He considers me for a moment, averting his gaze when a battered black and yellow taxi approaches. As it rolls up beside us, he opens the back door and offers me a nonchalant shrug. “Let’s just say I used my incredible powers of persuasion.”

I climb into the taxi and sink into the seat with his cryptic answer swirling through my brain. Alaric slides into the backseat next to me, slamming the door shut behind him. “Serapeum, min fadlik,” he instructs the driver.

The man in front of me, who smells strongly of tobacco and garlic, grunts and takes off at a breakneck speed that sends my stomach lurching.

Stewing in my own confusion and annoyance at Alaric’s lack of a proper answer, I stare out the window, watching the city—a mesh of ancient and modern—whip past in a dizzying, sand-colored blur. Occasionally, I spot the Mediterranean Sea peeking back at me through the staggered gaps in the buildings, but it, too, flashes by before I can get a good look at the sparkling surface reflecting the sun. Disappointment rises in me, extinguishing what little excitement had managed to break through my shroud of doubt and unease. Nothing new there. My life has been a constant shift from one place to another like I’m nothing more than a piece on a chessboard—a pawn surrendered to an invisible enemy in a game I never asked to play. Why should my move here be any different? I’ve never had any say in what happens to me, which is why I don’t waste my breath questioning these things anymore. Others will always dictate my fate.

But what fate does Alaric have planned for me? And why did he let that lady believe I’m his daughter?

I roll my teeth over my lower lip, considering the nagging thought biting at me like a mosquito in the heavy heat of the summers in New England. “Back at the hospital…you said they didn’t understand me.” Although I don’t turn to look at Alaric, I can sense his perceptive eyes watching me.

“Few can.”

“Because I’m crazy?” My voice catches on that word. I’ve always hated it. I hate how it’s come to define who I am.

Warm fingers wrap around my shoulder, comforting me much like the same action did two days ago when we met—the bright-eyed doctor and the broken girl.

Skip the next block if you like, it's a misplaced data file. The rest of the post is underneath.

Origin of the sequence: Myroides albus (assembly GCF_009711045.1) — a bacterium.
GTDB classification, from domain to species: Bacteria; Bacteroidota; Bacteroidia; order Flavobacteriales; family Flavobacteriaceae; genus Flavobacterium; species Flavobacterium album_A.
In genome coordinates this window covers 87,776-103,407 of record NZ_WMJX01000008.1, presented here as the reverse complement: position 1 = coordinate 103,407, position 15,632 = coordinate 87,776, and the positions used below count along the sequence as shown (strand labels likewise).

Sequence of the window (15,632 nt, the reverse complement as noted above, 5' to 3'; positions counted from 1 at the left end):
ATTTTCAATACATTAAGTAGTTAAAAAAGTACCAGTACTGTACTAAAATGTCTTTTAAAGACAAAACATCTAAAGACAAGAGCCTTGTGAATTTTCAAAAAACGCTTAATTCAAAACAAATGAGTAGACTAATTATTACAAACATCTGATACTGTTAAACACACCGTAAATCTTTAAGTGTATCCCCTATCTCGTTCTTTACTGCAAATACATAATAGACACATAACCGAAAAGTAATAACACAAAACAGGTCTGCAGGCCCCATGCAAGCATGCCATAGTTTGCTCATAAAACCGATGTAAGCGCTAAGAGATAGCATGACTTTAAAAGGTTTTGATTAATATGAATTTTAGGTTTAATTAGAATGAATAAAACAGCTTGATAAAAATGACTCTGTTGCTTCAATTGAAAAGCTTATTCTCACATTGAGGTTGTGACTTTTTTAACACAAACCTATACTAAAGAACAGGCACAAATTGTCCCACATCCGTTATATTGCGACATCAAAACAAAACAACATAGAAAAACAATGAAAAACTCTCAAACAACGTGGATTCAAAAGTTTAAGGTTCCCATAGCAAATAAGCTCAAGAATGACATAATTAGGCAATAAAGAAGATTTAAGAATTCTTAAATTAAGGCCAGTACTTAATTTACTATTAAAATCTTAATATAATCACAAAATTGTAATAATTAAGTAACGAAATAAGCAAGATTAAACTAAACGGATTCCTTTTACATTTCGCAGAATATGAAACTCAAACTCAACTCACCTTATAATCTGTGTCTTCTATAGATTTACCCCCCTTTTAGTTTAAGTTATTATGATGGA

“You aren’t crazy, Luna. You just don’t know what you are.”

What I am?

This question scratches at the seam of my lips, but I can’t find the courage inside me to ask it. My voice wobbles when another thought pushes through in its place. A dangerous thought. A thought that terrifies me to my core. “Where are you taking me?”

“Someplace where you will be among others like you. Someplace where you will be safe.”

Safe from what? From myself?

Nausea churns my stomach as I gauge the deeper meaning behind his statement. “So, another hospital,” I realize with dread.

His soft voice fills my ears as his slender fingers squeeze my shoulder again. “No, not another hospital,” he promises.

The cab comes to a screeching halt, throwing me forward. The seat belt locks, and I wince when the rough fabric strains against my chest, cutting into my neck. Beside me, Alaric’s posture is poised and eerily still, as if the sudden stop hasn’t had an effect on him.

“We’re here,” he says in a buoyant tone, offering me an encouraging smile. 

My brows knit together as I glance between his bright, joyous expression and the mound of rubble waiting outside. The only elements still intact that I can see from the taxi are a statue of a sphinx and a random pillar, but even those don’t provide any clues or context that would suggest this could possibly be our destination.

I wrinkle my nose. “These are ruins. There’s nothing here.”

With a low chuckle, Alaric pushes open the door. “Just because you can’t see something doesn’t mean it isn’t there. Come on.”

He slides out of the taxi, and I follow closely behind despite my hesitation, standing off to one side of the road as he pays the driver, who takes off in a burst of speed a moment later without a second glance back at us. When Alaric appears beside me, I narrow my eyes at him, trying to figure out what he’s up to and whether or not I should be afraid. He laughs again at the disgruntled look on my face.

“Now…” He leans in until his mouth is right next to my ear. “Look closely. See beyond the ruins before you. Only then will you understand why we’re here.”

I cock an eyebrow, unsure what he means. “See beyond?”

See beyond it how?

“Just trust me,” he murmurs, his tone pleading.

With a sigh, I relax my shoulders, relenting. Focusing, I skim my gaze across every rock and every broken stretch of wall. As I take it all in, the air in front of me ripples, warping like a mirage in the heat until the ruins before me vanish behind the distortion. In their place stands a magnificent cream and gold-colored building towering at least one hundred feet above me—a conglomerate of pillars, decorative arches, and domes, which cripple the surrounding landscape with their beauty.

I stumble back in awe and trip over a rock, the ground rushing upward to meet me. Alaric catches me with a hand on my arm before I land flat on my ass. “How did you do that?” I gasp.

Smirking, he sets me back on my feet before proceeding up the staircase where only moments ago there was nothing but sand. He pauses halfway up the steps to glance back at me. “I didn’t unmask it. You did, Luna. You just had to want to see it.”

“See what? What is this place?”

The amber eyes watching me flick upward toward the ornate doors at the top of the staircase. “A school. For special people like you.”

There’s that word again.

“Special how?” What are you talking about? I want to scream. A school for what? My hands ball into fists at my sides, my palms hot and slick with sweat. The one question I couldn’t bring myself to ask before tumbles from my quivering lips in a whisper. “What am I?”

Alaric gives me a careful smile then turns, continuing his slow ascent up the stairs. As the doors at the top swing open at his arrival, his voice echoes down the slope of steps and burrows in my ears, touching the deepest depths of my soul, like a hand carefully shaking me awake from a dream. 

Disbelief ignites in my gut like a flame as a single word sets my world on fire.